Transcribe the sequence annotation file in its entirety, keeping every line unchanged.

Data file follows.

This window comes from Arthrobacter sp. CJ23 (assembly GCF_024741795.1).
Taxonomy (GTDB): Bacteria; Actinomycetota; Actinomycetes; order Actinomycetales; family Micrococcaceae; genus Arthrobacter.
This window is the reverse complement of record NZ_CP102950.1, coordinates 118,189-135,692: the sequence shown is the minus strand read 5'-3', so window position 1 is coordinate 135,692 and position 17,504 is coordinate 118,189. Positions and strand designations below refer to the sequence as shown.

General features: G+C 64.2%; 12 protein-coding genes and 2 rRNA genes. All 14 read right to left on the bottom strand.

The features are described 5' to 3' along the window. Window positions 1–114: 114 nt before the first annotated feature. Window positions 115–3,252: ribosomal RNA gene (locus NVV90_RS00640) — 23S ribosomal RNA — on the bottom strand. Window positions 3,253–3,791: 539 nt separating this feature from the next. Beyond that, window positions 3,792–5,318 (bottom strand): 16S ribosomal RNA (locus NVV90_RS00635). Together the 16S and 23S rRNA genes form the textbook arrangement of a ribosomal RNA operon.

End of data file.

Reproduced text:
This window comes from Arthrobacter sp. CJ23 (assembly GCF_024741795.1).
Taxonomy (GTDB): Bacteria; Actinomycetota; Actinomycetes; order Actinomycetales; family Micrococcaceae; genus Arthrobacter.
This window is the reverse complement of record NZ_CP102950.1, coordinates 118,189-135,692: the sequence shown is the minus strand read 5'-3', so window position 1 is coordinate 135,692 and position 17,504 is coordinate 118,189. Positions and strand designations below refer to the sequence as shown.

General features: G+C 64.2%; 12 protein-coding genes and 2 rRNA genes. All 14 read right to left on the bottom strand.

The features are described 5' to 3' along the window. Window positions 1–114: 114 nt before the first annotated feature. Window positions 115–3,252: ribosomal RNA gene (locus NVV90_RS00640) — 23S ribosomal RNA — on the bottom strand. Window positions 3,253–3,791: 539 nt separating this feature from the next. Beyond that, window positions 3,792–5,318 (bottom strand): 16S ribosomal RNA (locus NVV90_RS00635). Together the 16S and 23S rRNA genes form the textbook arrangement of a ribosomal RNA operon.